Now, let me be clear. I don’t begrudge anyone from utilizing the system that we currently have to their benefit. Politics is — in a sense — a game, and we have to play the hand that’s dealt us. I just happen to think it’s time to shuffle the cards and provide these private organizations the hand that only they can rightfully play.



  1. Rick Becker Wins the NDGOP Convention – The Minuteman Blog
  2. Former Miss America Cara Mund announces bid for US House as a Republican (
  3. Kelly Armstrong, North Dakota’s lone congressman, runs for governor | AP News
  4. North Dakota lieutenant governor launches gubernatorial bid against congressman | AP News
  5. Why this North Dakota Republican is skipping her party’s convention (
  6. Why I Support the NDGOP Resolution to Potentially Eliminate Primaries – The Minuteman Blog
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About T. Arthur Mason 883 Articles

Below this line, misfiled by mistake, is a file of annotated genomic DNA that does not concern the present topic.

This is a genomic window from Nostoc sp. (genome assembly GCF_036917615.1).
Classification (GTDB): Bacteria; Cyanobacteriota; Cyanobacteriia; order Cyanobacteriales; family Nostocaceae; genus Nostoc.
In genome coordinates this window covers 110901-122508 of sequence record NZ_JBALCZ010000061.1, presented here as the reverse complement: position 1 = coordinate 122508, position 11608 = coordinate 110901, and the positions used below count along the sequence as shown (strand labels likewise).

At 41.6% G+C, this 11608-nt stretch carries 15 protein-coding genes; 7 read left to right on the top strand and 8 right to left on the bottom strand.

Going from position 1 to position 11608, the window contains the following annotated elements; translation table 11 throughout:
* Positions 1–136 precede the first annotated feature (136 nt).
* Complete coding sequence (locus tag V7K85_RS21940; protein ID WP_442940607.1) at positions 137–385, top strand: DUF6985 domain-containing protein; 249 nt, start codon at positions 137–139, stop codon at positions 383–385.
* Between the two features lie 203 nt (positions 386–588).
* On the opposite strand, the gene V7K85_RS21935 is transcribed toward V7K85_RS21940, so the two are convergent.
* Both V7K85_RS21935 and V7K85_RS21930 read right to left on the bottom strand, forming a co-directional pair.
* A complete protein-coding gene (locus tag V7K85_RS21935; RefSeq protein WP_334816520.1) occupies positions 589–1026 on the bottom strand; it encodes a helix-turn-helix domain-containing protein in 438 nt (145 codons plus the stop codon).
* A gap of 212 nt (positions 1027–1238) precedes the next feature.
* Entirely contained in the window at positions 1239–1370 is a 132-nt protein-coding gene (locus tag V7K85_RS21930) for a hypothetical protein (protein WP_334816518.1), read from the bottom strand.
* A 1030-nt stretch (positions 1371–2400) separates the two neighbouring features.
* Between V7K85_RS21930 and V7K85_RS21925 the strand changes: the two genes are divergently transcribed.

T. Arthur Mason is a native North Dakotan who has spent nearly all of his life in the Peace Garden State. As the third of four children in Western North Dakota, Mason grew to appreciate family and the outdoors. Some of his fondest memories are annual deer hunts with family and friends. In his early teenage years, faith became a central part of T. Arthur Mason's life. He and the majority of his family attend church together on a weekly basis and find this a fulfilling aspect of their lives. Through the influence of his father, T. Arthur Mason became intrigued with politics. As a boy, he attended political events with his father and enjoyed the friendships that resulted as a byproduct of those political associations. As Mason grew older, he became convinced that the quote often attributed to Thomas Jefferson was true, "That government is best which governs least." Today, T. Arthur Mason enjoys time with his wife and children, an occasional hunt, and an increasingly active life on the political scene. This blog is the fulfillment of a dream to design a web site in the realm of politics and to advocate for the principles of Liberty and constitutionally limited government. On behalf of all those that contribute to The Minuteman, we hope you enjoy your time on the site and will share the message with others.